The U.S. Dollar Index is a measure of the value of the U.S. dollar against six other foreign currencies. Just as a stock index measures the value of a basket of securities relative to one another, the U.S. Dollar Index expresses the value of the dollar in relation to a “basket” of currencies. As the dollar gains strength, the index goes up and vice versa.
The strength of the dollar can be considered a temperature read of U.S. economic performance, especially regarding exports. The greater the number of exports, the higher the demand for U.S. dollars to purchase American goods.
How the Dollar Index works and what currencies are in it
The index is a geometric weighted average of six foreign currencies. Since the economy of each country (or group of countries) is of different size, each weighting is different. The countries included and their weights are as follows:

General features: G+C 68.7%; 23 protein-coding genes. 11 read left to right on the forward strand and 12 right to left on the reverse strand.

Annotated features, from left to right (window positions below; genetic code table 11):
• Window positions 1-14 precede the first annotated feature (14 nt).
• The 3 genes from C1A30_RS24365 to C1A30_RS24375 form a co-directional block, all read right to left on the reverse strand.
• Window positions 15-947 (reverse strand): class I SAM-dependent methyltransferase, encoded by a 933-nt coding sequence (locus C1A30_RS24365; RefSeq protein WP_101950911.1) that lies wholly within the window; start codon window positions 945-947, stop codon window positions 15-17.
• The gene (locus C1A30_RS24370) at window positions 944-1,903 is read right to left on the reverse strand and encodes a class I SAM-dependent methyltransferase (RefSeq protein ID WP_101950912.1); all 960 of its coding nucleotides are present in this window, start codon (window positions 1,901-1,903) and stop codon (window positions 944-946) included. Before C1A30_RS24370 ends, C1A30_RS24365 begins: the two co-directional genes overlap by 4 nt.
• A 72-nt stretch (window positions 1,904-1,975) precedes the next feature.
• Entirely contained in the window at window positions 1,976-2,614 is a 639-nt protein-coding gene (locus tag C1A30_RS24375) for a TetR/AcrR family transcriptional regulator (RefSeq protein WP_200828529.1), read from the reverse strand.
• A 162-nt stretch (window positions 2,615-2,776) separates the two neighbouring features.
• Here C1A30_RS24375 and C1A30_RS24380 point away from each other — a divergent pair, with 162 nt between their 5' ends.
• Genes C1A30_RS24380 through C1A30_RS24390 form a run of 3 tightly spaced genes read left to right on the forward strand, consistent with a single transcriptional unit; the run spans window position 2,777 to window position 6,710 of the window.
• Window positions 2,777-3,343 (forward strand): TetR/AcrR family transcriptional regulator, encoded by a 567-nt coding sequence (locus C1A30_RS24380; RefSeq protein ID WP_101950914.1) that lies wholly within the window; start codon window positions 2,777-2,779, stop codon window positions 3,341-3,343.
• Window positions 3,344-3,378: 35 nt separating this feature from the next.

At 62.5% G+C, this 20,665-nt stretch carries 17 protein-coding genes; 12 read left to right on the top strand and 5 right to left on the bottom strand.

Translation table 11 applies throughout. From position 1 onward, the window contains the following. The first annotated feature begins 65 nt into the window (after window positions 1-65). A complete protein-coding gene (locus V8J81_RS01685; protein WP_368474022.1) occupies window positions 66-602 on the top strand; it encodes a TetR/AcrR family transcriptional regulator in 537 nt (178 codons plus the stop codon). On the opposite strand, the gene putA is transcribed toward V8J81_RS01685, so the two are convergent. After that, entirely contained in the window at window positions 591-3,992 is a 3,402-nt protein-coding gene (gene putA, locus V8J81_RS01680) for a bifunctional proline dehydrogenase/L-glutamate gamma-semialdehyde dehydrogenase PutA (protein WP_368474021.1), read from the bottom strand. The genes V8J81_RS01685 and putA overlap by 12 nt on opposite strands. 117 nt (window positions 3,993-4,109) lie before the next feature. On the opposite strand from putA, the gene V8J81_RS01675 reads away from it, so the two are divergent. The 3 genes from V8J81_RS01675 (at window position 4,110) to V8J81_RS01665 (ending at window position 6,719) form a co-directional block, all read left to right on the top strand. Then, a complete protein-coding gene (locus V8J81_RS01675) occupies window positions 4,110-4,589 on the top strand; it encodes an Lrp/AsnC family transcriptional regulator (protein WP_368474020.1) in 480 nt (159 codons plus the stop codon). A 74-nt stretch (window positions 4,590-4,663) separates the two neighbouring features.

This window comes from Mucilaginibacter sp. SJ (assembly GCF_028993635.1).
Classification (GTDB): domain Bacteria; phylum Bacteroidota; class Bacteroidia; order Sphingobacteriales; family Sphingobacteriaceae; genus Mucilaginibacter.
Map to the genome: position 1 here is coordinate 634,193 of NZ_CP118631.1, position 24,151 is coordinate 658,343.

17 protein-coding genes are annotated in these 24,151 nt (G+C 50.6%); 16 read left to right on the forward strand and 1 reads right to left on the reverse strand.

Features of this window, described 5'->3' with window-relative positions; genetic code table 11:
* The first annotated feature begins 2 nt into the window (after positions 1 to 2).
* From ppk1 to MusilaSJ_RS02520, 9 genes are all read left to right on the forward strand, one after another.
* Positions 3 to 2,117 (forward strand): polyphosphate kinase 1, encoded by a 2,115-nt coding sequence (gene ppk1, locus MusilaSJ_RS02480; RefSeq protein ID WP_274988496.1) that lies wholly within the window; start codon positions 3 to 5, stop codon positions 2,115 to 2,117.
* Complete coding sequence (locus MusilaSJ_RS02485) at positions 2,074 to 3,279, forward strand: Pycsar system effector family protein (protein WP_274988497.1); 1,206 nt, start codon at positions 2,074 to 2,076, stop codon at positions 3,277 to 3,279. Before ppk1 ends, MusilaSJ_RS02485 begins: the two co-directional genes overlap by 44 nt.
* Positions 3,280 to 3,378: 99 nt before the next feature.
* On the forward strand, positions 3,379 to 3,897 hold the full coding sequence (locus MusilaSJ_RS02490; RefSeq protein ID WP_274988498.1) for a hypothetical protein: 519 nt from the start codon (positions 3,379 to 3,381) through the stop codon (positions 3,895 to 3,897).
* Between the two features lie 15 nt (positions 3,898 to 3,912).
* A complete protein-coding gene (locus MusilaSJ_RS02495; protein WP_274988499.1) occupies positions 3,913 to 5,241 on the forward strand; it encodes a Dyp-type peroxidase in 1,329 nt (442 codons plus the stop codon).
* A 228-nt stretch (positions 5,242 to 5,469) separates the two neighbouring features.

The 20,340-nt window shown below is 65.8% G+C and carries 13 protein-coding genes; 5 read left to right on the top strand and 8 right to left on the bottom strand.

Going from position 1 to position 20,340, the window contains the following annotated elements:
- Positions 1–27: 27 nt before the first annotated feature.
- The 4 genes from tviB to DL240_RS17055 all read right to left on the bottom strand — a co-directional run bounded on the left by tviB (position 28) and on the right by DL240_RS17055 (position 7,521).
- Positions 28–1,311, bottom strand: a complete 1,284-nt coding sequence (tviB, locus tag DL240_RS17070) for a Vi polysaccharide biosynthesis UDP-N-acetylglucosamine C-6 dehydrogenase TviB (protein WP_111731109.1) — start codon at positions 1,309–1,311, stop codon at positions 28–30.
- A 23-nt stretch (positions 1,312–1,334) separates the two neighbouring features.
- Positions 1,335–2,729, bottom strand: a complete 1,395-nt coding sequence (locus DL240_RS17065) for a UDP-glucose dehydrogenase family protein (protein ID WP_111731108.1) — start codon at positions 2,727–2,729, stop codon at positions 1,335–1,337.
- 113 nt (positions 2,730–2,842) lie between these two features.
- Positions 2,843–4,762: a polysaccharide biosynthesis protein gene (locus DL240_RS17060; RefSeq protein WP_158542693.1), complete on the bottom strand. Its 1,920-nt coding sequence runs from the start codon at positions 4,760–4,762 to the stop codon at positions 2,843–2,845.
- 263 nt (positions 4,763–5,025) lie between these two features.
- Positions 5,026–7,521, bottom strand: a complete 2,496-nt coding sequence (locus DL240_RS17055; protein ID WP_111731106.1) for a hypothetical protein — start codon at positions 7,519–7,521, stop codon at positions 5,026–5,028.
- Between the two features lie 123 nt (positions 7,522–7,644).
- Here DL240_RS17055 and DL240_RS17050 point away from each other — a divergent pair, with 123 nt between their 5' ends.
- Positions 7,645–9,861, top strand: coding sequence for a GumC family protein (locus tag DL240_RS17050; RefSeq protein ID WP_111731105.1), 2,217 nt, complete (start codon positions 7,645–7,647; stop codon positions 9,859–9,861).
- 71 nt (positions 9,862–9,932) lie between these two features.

- Euro (EUR): 57.6 percent
- Japanese Yen (JPY): 13.6 percent
- British Pound (GBP): 11.9 percent
- Canadian Dollar (CAD): 9.1 percent
- Swedish Krona (SEK): 4.2 percent
- Swiss Franc (CHF): 3.6 percent
The index is calculated using the following formula:
USDX = 50.14348112 × EURUSD^-0.576 × USDJPY^0.136 × GBPUSD^-0.119 × USDCAD^0.091 × USDSEK^0.042 × USDCHF^0.036
When the U.S. dollar is used as the base currency, as in the example above, the value is positive. When the U.S. dollar is the quoted currency, the value will be negative.
This gives you the USDX, which can be traded on the Intercontinental Exchange, or ICE. ICE is a global exchange that handles clearing, financial data, and operates multiple markets across nine different asset classes. It also owns the trademarks for U.S. Dollar Index, Dollar Index, and USDX. The U.S. Dollar Index is property of the Intercontinental Exchange.
Many factors will affect how the USDX moves. Inflation or deflation of any currency, monetary policy, geopolitical conflicts, and export/import ratios, just to name a few. The U.S. dollar is the world’s reserve currency, and as such usually maintains high…
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